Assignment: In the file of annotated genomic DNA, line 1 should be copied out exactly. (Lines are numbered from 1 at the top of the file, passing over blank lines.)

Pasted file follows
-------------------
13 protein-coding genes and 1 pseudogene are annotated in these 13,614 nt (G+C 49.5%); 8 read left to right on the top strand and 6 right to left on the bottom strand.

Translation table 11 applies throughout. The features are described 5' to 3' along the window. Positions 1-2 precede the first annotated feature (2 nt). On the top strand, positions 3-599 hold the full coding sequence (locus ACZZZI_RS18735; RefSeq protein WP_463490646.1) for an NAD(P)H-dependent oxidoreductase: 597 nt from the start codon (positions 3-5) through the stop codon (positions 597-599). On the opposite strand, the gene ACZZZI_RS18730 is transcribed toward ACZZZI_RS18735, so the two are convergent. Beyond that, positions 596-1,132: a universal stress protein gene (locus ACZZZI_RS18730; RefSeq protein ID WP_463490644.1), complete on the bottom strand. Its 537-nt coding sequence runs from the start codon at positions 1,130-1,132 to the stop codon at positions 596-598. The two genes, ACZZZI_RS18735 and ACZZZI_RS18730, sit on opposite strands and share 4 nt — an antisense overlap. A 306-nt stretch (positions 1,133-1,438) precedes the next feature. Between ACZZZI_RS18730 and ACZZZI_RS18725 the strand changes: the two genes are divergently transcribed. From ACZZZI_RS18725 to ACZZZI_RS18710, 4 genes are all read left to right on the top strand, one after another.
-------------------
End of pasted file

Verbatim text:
13 protein-coding genes and 1 pseudogene are annotated in these 13,614 nt (G+C 49.5%); 8 read left to right on the top strand and 6 right to left on the bottom strand.